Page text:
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Immobilization tests and periodic leg movements in sleep for the diagnosis of restless leg syndrome.
Mov Disord. 1998 Mar; 13(2):324-9.MD

Abstract

Patients with restless leg syndrome (RLS) complain of motor restlessness, usually occurring while they rest in the evening. Two immobilization tests have been described to assess leg restlessness in these patients. In the first test, the patient sits in bed with his or her legs outstretched while electromyograms are recorded from right and left anterior tibialis muscles for an hour (Suggested Immobilization Test [SIT]); in the second test, the legs are immobilized in a stretcher (Forced Immobilization Test [FIT]). In the current study, the SIT and the FIT were compared in patients with RLS and normal control subjects matched for age and sex. More leg movements were seen in patients than in controls during immobilization tests, especially the SIT. These movements were periodic, occurring at a frequency of approximately one every 12 seconds. The SIT (index > 40) was found to discriminate between RLS and control subjects better than the FIT (index > 25). Patients were also recorded during two consecutive nights to measure periodic leg movements in sleep (PLMS). A SIT index greater than 40 and a PLMS index greater than 11 (highest PLMS index of 2 consecutive nights) were found to discriminate patients with RLS from control subjects with similar power. With each of these two measures, the clinical diagnosis was correctly predicted in 81% of patients and 81% of the control subjects. The SIT has several advantages over the measure of the PLMS index; it does not require an all-night polygraphic recording and can be administered several times a day to measure circadian fluctuation of motor restlessness.

Authors+Show Affiliations

Centre d'étude du Sommeil, Hôpital Sacré-Coeur de Montréal, and Université de Montréal, Québec, Canada.No affiliation info availableNo affiliation info availableNo affiliation info availableNo affiliation info availableNo affiliation info availableNo affiliation info available

Pub Type(s)

Journal Article
Research Support, Non-U.S. Gov't

Language

eng

PubMed ID

9539348

Citation

Montplaisir, J, et al. "Immobilization Tests and Periodic Leg Movements in Sleep for the Diagnosis of Restless Leg Syndrome." Movement Disorders : Official Journal of the Movement Disorder Society, vol. 13, no. 2, 1998, pp. 324-9.
Montplaisir J, Boucher S, Nicolas A, et al. Immobilization tests and periodic leg movements in sleep for the diagnosis of restless leg syndrome. Mov Disord. 1998;13(2):324-9.
Montplaisir, J., Boucher, S., Nicolas, A., Lesperance, P., Gosselin, A., Rompré, P., & Lavigne, G. (1998). Immobilization tests and periodic leg movements in sleep for the diagnosis of restless leg syndrome. Movement Disorders : Official Journal of the Movement Disorder Society, 13(2), 324-9.
Montplaisir J, et al. Immobilization Tests and Periodic Leg Movements in Sleep for the Diagnosis of Restless Leg Syndrome. Mov Disord. 1998;13(2):324-9. PubMed PMID: 9539348.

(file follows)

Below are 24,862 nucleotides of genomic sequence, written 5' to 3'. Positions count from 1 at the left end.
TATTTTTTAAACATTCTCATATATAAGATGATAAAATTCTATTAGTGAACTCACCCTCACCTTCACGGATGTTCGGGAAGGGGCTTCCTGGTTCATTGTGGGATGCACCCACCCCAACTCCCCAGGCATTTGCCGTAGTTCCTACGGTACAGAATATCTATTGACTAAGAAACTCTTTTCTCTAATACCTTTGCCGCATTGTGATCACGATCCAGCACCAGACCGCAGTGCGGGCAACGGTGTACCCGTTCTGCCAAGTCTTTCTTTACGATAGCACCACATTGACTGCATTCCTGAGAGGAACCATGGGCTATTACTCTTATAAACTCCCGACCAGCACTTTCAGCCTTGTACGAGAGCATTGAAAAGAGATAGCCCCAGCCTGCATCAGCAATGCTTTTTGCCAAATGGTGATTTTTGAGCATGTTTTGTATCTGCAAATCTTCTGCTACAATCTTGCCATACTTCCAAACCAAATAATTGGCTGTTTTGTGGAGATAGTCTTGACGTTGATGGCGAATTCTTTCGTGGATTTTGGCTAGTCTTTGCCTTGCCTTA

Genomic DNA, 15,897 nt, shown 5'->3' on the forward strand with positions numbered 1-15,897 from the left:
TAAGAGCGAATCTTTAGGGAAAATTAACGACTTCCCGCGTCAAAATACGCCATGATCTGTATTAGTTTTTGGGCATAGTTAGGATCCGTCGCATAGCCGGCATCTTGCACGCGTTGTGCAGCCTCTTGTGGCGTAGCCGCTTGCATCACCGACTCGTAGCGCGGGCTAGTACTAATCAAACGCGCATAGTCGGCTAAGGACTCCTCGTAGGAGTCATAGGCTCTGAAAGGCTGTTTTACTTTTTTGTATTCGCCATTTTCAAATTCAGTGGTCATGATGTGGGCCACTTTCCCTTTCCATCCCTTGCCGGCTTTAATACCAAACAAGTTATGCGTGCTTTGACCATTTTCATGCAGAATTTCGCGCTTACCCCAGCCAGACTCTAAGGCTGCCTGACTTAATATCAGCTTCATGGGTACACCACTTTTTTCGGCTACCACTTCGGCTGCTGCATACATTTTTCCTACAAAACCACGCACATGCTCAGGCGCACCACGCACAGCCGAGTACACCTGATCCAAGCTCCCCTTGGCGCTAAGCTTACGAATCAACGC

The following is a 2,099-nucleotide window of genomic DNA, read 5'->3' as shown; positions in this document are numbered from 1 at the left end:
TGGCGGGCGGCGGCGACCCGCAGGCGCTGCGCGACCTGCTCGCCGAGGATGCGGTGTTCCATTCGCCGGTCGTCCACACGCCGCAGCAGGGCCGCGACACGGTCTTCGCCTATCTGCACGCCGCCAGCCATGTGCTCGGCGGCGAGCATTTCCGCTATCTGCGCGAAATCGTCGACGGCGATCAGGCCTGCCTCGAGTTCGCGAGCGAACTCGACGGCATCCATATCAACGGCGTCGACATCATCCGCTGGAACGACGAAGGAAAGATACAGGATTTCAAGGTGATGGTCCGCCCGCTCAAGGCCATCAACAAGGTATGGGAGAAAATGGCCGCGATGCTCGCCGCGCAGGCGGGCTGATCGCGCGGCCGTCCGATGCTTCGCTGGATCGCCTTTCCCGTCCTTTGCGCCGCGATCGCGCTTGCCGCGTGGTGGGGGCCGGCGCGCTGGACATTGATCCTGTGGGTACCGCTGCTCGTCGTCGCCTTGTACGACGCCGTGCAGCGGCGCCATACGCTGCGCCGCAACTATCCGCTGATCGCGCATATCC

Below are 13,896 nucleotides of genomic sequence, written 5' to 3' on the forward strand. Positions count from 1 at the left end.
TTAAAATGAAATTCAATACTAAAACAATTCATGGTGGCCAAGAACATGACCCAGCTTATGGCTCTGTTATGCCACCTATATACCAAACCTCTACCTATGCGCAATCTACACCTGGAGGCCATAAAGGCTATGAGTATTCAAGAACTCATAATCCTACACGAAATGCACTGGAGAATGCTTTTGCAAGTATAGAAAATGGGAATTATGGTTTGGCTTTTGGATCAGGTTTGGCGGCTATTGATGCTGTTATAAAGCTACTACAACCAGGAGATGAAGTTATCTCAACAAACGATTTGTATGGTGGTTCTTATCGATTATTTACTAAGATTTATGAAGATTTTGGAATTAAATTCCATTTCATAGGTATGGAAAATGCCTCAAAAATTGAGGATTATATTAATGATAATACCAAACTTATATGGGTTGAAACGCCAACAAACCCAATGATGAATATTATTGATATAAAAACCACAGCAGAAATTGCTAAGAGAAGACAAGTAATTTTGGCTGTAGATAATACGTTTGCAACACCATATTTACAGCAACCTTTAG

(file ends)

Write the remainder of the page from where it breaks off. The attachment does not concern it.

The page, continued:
* Article titles in AMA citation format should be in sentence-case
TY - JOUR T1 - Immobilization tests and periodic leg movements in sleep for the diagnosis of restless leg syndrome. AU - Montplaisir,J, AU - Boucher,S, AU - Nicolas,A, AU - Lesperance,P, AU - Gosselin,A, AU - Rompré,P, AU - Lavigne,G, PY - 1998/4/16/pubmed PY - 1998/4/16/medline PY - 1998/4/16/entrez SP - 324 EP - 9 JF - Movement disorders : official journal of the Movement Disorder Society JO - Mov Disord VL - 13 IS - 2 N2 - Patients with restless leg syndrome (RLS) complain of motor restlessness, usually occurring while they rest in the evening. Two immobilization tests have been described to assess leg restlessness in these patients. In the first test, the patient sits in bed with his or her legs outstretched while electromyograms are recorded from right and left anterior tibialis muscles for an hour (Suggested Immobilization Test [SIT]); in the second test, the legs are immobilized in a stretcher (Forced Immobilization Test [FIT]). In the current study, the SIT and the FIT were compared in patients with RLS and normal control subjects matched for age and sex. More leg movements were seen in patients than in controls during immobilization tests, especially the SIT. These movements were periodic, occurring at a frequency of approximately one every 12 seconds. The SIT (index > 40) was found to discriminate between RLS and control subjects better than the FIT (index > 25). Patients were also recorded during two consecutive nights to measure periodic leg movements in sleep (PLMS). A SIT index greater than 40 and a PLMS index greater than 11 (highest PLMS index of 2 consecutive nights) were found to discriminate patients with RLS from control subjects with similar power. With each of these two measures, the clinical diagnosis was correctly predicted in 81% of patients and 81% of the control subjects. The SIT has several advantages over the measure of the PLMS index; it does not require an all-night polygraphic recording and can be administered several times a day to measure circadian fluctuation of motor restlessness. SN - 0885-3185 UR - https://www.unboundmedicine.com/medline/citation/9539348/Immobilization_tests_and_periodic_leg_movements_in_sleep_for_the_diagnosis_of_restless_leg_syndrome_ L2 - https://doi.org/10.1002/mds.870130220 DB - PRIME DP - Unbound Medicine ER -